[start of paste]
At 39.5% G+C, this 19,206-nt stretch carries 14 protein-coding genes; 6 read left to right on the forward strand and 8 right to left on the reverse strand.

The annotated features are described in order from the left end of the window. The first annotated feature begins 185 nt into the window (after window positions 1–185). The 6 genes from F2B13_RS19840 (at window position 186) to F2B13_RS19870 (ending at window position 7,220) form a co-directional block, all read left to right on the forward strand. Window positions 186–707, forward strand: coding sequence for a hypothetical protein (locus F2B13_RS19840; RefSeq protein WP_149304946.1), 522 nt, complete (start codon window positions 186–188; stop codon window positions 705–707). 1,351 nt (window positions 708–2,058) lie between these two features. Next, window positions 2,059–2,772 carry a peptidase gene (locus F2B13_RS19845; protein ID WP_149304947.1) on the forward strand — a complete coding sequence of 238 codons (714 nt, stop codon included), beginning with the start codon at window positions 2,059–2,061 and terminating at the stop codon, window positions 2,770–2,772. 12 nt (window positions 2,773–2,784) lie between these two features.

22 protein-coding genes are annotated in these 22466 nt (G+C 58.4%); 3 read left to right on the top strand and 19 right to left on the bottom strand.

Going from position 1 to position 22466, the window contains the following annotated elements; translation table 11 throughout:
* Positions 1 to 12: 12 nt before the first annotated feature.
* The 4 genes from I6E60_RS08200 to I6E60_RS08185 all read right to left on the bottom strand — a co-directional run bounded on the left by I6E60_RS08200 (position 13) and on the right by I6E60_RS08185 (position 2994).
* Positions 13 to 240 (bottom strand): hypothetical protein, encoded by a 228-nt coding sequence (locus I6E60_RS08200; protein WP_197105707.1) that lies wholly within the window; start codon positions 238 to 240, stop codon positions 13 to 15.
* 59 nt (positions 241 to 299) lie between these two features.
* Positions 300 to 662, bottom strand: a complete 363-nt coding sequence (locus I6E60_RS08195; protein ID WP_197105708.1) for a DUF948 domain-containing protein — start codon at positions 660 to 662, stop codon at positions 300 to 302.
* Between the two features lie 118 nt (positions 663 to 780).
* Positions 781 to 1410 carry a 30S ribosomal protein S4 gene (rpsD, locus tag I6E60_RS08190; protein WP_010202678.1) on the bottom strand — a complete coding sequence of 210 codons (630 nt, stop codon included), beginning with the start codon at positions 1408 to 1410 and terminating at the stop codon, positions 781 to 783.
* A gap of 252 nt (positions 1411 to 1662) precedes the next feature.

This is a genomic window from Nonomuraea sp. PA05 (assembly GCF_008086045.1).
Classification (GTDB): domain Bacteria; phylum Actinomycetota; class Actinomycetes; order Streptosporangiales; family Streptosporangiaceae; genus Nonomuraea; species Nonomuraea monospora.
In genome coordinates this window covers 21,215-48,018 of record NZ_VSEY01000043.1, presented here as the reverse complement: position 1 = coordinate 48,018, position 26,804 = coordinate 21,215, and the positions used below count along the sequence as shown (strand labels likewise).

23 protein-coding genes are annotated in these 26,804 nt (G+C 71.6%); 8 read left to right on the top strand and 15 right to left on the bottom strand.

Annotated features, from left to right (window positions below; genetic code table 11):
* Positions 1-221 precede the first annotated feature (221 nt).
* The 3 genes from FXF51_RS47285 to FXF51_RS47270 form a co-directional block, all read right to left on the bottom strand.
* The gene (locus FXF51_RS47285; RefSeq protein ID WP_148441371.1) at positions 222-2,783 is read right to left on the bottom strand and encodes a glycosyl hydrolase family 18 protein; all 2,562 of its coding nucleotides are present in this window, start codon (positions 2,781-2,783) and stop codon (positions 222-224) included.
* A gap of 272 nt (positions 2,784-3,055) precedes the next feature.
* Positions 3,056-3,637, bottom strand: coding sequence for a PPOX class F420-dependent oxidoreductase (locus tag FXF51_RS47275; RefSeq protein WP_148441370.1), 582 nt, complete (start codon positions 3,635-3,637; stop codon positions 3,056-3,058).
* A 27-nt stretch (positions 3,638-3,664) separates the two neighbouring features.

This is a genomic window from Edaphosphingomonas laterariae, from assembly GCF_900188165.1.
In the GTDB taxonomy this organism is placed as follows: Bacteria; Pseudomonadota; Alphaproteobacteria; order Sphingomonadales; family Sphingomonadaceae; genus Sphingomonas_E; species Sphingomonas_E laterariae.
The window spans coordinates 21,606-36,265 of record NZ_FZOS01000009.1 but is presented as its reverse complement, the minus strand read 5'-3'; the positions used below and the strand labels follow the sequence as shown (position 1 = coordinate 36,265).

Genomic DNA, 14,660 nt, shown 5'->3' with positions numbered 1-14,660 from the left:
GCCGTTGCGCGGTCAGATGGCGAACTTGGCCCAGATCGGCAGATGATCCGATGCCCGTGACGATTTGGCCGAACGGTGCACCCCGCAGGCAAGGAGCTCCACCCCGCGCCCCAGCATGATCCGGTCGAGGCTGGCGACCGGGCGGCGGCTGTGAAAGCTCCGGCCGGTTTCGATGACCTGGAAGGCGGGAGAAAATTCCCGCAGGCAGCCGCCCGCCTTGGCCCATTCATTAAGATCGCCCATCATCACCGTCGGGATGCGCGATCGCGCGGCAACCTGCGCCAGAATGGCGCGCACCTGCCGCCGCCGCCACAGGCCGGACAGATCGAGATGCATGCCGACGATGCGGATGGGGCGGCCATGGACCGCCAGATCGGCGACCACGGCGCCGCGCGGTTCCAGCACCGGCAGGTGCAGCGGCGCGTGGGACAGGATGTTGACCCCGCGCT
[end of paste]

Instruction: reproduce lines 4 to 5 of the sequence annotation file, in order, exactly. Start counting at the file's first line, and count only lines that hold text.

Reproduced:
Going from position 1 to position 22466, the window contains the following annotated elements; translation table 11 throughout:
* Positions 1 to 12: 12 nt before the first annotated feature.